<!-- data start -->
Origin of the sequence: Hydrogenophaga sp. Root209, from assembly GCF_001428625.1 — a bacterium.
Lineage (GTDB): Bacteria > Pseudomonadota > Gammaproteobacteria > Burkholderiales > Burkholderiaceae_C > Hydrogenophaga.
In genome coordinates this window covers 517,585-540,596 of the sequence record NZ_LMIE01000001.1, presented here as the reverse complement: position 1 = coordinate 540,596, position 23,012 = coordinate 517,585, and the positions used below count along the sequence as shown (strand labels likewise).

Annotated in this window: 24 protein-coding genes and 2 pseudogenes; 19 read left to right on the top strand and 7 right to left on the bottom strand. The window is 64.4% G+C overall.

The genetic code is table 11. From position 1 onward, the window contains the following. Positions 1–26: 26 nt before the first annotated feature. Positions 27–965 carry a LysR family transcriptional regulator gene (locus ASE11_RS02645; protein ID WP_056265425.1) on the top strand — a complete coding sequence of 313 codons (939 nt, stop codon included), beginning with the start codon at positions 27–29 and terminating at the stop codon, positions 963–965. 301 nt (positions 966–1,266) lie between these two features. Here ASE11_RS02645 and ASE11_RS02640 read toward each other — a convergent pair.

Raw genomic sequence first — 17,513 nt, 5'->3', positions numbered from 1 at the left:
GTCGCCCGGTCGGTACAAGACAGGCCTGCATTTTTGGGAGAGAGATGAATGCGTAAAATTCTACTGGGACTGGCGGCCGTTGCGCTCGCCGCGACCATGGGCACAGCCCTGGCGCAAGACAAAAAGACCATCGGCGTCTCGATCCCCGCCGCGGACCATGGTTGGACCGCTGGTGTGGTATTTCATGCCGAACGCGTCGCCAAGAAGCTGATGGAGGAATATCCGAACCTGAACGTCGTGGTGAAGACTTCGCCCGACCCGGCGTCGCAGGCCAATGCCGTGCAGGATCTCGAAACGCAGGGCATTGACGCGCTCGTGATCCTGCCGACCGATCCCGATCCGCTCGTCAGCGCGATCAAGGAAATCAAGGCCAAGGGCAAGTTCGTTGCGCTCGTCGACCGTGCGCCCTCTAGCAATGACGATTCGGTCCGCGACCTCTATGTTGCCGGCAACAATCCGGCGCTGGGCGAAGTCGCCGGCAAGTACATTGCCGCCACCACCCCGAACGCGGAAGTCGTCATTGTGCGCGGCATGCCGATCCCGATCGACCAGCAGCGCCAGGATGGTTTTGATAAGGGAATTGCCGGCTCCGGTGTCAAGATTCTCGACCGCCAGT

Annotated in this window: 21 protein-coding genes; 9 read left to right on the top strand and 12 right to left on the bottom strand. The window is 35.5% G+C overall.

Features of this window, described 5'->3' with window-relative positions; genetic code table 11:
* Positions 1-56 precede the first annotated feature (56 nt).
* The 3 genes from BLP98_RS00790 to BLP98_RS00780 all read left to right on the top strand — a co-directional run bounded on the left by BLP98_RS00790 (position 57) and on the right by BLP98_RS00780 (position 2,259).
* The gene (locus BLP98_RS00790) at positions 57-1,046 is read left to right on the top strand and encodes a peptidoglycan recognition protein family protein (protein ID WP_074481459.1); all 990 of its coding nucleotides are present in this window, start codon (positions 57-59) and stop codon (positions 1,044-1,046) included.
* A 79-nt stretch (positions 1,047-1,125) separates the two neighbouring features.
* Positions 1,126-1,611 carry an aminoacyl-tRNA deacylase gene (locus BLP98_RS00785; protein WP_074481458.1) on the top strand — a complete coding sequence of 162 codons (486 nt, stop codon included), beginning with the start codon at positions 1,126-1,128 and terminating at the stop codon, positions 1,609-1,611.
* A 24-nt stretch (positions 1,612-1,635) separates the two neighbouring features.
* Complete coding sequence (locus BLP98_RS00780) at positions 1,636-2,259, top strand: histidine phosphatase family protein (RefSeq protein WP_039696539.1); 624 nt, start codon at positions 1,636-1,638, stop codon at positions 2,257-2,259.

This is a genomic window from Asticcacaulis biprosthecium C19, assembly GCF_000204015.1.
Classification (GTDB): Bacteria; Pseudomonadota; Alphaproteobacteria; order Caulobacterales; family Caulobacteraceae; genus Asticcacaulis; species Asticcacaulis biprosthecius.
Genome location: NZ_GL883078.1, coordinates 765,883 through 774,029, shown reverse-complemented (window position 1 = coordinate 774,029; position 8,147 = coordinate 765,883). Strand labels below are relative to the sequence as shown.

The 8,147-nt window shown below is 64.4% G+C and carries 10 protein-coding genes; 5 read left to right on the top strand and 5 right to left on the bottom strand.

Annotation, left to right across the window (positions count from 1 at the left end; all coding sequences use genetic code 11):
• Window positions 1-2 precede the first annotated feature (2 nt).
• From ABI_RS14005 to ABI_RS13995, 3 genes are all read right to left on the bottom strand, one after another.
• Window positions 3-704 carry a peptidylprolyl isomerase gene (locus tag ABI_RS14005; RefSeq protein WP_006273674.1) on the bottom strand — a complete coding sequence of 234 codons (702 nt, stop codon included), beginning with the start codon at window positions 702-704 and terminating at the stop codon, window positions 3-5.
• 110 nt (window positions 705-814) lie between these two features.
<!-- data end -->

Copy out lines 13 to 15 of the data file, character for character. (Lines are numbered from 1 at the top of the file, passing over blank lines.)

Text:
* A 79-nt stretch (positions 1,047-1,125) separates the two neighbouring features.
* Positions 1,126-1,611 carry an aminoacyl-tRNA deacylase gene (locus BLP98_RS00785; protein WP_074481458.1) on the top strand — a complete coding sequence of 162 codons (486 nt, stop codon included), beginning with the start codon at positions 1,126-1,128 and terminating at the stop codon, positions 1,609-1,611.
* A 24-nt stretch (positions 1,612-1,635) separates the two neighbouring features.